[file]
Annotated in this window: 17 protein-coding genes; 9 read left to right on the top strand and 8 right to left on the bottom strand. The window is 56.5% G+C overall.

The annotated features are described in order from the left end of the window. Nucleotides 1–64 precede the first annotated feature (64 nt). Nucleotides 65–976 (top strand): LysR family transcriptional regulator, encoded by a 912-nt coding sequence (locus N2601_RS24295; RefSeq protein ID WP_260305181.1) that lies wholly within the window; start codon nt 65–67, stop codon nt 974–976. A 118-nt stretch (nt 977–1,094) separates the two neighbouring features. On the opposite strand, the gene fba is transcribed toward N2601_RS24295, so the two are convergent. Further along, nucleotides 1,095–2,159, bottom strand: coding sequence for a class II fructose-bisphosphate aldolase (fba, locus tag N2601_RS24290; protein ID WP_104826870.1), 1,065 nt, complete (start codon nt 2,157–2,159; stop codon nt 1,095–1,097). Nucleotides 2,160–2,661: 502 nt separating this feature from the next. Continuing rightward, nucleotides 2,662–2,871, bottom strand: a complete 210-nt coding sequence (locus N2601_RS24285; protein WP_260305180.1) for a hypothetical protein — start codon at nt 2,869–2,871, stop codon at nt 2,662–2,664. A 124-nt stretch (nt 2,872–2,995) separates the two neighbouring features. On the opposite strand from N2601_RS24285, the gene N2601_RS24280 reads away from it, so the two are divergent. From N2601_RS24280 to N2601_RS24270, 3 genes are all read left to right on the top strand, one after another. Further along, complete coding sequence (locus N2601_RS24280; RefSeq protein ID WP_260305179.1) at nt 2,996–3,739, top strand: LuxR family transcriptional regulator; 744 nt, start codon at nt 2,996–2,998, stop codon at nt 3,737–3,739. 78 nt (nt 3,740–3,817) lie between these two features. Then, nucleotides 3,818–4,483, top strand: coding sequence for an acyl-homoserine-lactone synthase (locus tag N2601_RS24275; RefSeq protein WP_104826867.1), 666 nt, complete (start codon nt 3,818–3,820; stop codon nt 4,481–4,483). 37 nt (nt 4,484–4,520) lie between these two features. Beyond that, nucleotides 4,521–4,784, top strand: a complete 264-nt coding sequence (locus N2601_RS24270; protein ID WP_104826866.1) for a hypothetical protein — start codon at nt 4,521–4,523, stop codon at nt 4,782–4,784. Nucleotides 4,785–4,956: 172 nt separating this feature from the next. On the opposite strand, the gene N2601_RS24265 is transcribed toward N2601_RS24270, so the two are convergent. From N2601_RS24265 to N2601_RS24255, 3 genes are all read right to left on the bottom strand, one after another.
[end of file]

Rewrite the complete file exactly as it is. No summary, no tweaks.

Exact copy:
Annotated in this window: 17 protein-coding genes; 9 read left to right on the top strand and 8 right to left on the bottom strand. The window is 56.5% G+C overall.

The annotated features are described in order from the left end of the window. Nucleotides 1–64 precede the first annotated feature (64 nt). Nucleotides 65–976 (top strand): LysR family transcriptional regulator, encoded by a 912-nt coding sequence (locus N2601_RS24295; RefSeq protein ID WP_260305181.1) that lies wholly within the window; start codon nt 65–67, stop codon nt 974–976. A 118-nt stretch (nt 977–1,094) separates the two neighbouring features. On the opposite strand, the gene fba is transcribed toward N2601_RS24295, so the two are convergent. Further along, nucleotides 1,095–2,159, bottom strand: coding sequence for a class II fructose-bisphosphate aldolase (fba, locus tag N2601_RS24290; protein ID WP_104826870.1), 1,065 nt, complete (start codon nt 2,157–2,159; stop codon nt 1,095–1,097). Nucleotides 2,160–2,661: 502 nt separating this feature from the next. Continuing rightward, nucleotides 2,662–2,871, bottom strand: a complete 210-nt coding sequence (locus N2601_RS24285; protein WP_260305180.1) for a hypothetical protein — start codon at nt 2,869–2,871, stop codon at nt 2,662–2,664. A 124-nt stretch (nt 2,872–2,995) separates the two neighbouring features. On the opposite strand from N2601_RS24285, the gene N2601_RS24280 reads away from it, so the two are divergent. From N2601_RS24280 to N2601_RS24270, 3 genes are all read left to right on the top strand, one after another. Further along, complete coding sequence (locus N2601_RS24280; RefSeq protein ID WP_260305179.1) at nt 2,996–3,739, top strand: LuxR family transcriptional regulator; 744 nt, start codon at nt 2,996–2,998, stop codon at nt 3,737–3,739. 78 nt (nt 3,740–3,817) lie between these two features. Then, nucleotides 3,818–4,483, top strand: coding sequence for an acyl-homoserine-lactone synthase (locus tag N2601_RS24275; RefSeq protein WP_104826867.1), 666 nt, complete (start codon nt 3,818–3,820; stop codon nt 4,481–4,483). 37 nt (nt 4,484–4,520) lie between these two features. Beyond that, nucleotides 4,521–4,784, top strand: a complete 264-nt coding sequence (locus N2601_RS24270; protein ID WP_104826866.1) for a hypothetical protein — start codon at nt 4,521–4,523, stop codon at nt 4,782–4,784. Nucleotides 4,785–4,956: 172 nt separating this feature from the next. On the opposite strand, the gene N2601_RS24265 is transcribed toward N2601_RS24270, so the two are convergent. From N2601_RS24265 to N2601_RS24255, 3 genes are all read right to left on the bottom strand, one after another.